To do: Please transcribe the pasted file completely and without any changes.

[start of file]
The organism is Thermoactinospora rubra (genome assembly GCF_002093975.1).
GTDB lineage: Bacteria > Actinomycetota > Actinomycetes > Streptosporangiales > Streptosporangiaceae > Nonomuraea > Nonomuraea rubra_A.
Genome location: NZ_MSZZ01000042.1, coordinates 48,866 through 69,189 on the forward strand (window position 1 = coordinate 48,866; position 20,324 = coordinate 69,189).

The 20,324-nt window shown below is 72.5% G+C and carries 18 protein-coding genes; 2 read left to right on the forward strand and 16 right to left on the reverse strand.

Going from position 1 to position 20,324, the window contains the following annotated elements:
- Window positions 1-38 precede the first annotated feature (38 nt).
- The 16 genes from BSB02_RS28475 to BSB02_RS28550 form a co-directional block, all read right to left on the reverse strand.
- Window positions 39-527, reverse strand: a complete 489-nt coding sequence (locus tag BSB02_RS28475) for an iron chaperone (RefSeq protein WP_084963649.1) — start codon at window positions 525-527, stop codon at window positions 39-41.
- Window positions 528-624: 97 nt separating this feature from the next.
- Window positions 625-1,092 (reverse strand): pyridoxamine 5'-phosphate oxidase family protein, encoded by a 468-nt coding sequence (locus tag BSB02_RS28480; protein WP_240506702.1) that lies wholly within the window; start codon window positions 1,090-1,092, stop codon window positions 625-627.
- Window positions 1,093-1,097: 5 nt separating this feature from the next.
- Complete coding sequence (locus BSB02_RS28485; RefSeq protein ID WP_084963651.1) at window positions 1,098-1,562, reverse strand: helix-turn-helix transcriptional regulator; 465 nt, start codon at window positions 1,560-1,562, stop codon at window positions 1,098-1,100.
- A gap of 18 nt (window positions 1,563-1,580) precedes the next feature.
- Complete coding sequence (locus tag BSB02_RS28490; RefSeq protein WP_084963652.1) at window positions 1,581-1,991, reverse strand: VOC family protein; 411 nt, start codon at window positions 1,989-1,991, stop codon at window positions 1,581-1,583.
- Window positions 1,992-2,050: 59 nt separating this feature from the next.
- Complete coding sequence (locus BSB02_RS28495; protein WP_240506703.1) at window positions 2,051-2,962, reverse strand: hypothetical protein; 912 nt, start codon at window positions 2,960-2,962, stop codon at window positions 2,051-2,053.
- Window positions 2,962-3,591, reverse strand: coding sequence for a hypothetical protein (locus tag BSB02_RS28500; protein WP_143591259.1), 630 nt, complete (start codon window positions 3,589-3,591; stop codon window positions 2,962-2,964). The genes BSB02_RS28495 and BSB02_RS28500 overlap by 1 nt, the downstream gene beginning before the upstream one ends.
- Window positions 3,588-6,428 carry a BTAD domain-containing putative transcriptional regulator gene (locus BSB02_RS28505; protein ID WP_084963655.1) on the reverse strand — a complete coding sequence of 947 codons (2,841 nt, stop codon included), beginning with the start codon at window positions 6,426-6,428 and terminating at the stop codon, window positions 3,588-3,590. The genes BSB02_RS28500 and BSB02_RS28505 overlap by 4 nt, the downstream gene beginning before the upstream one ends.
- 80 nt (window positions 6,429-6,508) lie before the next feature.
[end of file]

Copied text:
The organism is Thermoactinospora rubra (genome assembly GCF_002093975.1).
GTDB lineage: Bacteria > Actinomycetota > Actinomycetes > Streptosporangiales > Streptosporangiaceae > Nonomuraea > Nonomuraea rubra_A.
Genome location: NZ_MSZZ01000042.1, coordinates 48,866 through 69,189 on the forward strand (window position 1 = coordinate 48,866; position 20,324 = coordinate 69,189).

The 20,324-nt window shown below is 72.5% G+C and carries 18 protein-coding genes; 2 read left to right on the forward strand and 16 right to left on the reverse strand.

Going from position 1 to position 20,324, the window contains the following annotated elements:
- Window positions 1-38 precede the first annotated feature (38 nt).
- The 16 genes from BSB02_RS28475 to BSB02_RS28550 form a co-directional block, all read right to left on the reverse strand.
- Window positions 39-527, reverse strand: a complete 489-nt coding sequence (locus tag BSB02_RS28475) for an iron chaperone (RefSeq protein WP_084963649.1) — start codon at window positions 525-527, stop codon at window positions 39-41.
- Window positions 528-624: 97 nt separating this feature from the next.
- Window positions 625-1,092 (reverse strand): pyridoxamine 5'-phosphate oxidase family protein, encoded by a 468-nt coding sequence (locus tag BSB02_RS28480; protein WP_240506702.1) that lies wholly within the window; start codon window positions 1,090-1,092, stop codon window positions 625-627.
- Window positions 1,093-1,097: 5 nt separating this feature from the next.
- Complete coding sequence (locus BSB02_RS28485; RefSeq protein ID WP_084963651.1) at window positions 1,098-1,562, reverse strand: helix-turn-helix transcriptional regulator; 465 nt, start codon at window positions 1,560-1,562, stop codon at window positions 1,098-1,100.
- A gap of 18 nt (window positions 1,563-1,580) precedes the next feature.
- Complete coding sequence (locus tag BSB02_RS28490; RefSeq protein WP_084963652.1) at window positions 1,581-1,991, reverse strand: VOC family protein; 411 nt, start codon at window positions 1,989-1,991, stop codon at window positions 1,581-1,583.
- Window positions 1,992-2,050: 59 nt separating this feature from the next.
- Complete coding sequence (locus BSB02_RS28495; protein WP_240506703.1) at window positions 2,051-2,962, reverse strand: hypothetical protein; 912 nt, start codon at window positions 2,960-2,962, stop codon at window positions 2,051-2,053.
- Window positions 2,962-3,591, reverse strand: coding sequence for a hypothetical protein (locus tag BSB02_RS28500; protein WP_143591259.1), 630 nt, complete (start codon window positions 3,589-3,591; stop codon window positions 2,962-2,964). The genes BSB02_RS28495 and BSB02_RS28500 overlap by 1 nt, the downstream gene beginning before the upstream one ends.
- Window positions 3,588-6,428 carry a BTAD domain-containing putative transcriptional regulator gene (locus BSB02_RS28505; protein ID WP_084963655.1) on the reverse strand — a complete coding sequence of 947 codons (2,841 nt, stop codon included), beginning with the start codon at window positions 6,426-6,428 and terminating at the stop codon, window positions 3,588-3,590. The genes BSB02_RS28500 and BSB02_RS28505 overlap by 4 nt, the downstream gene beginning before the upstream one ends.
- 80 nt (window positions 6,429-6,508) lie before the next feature.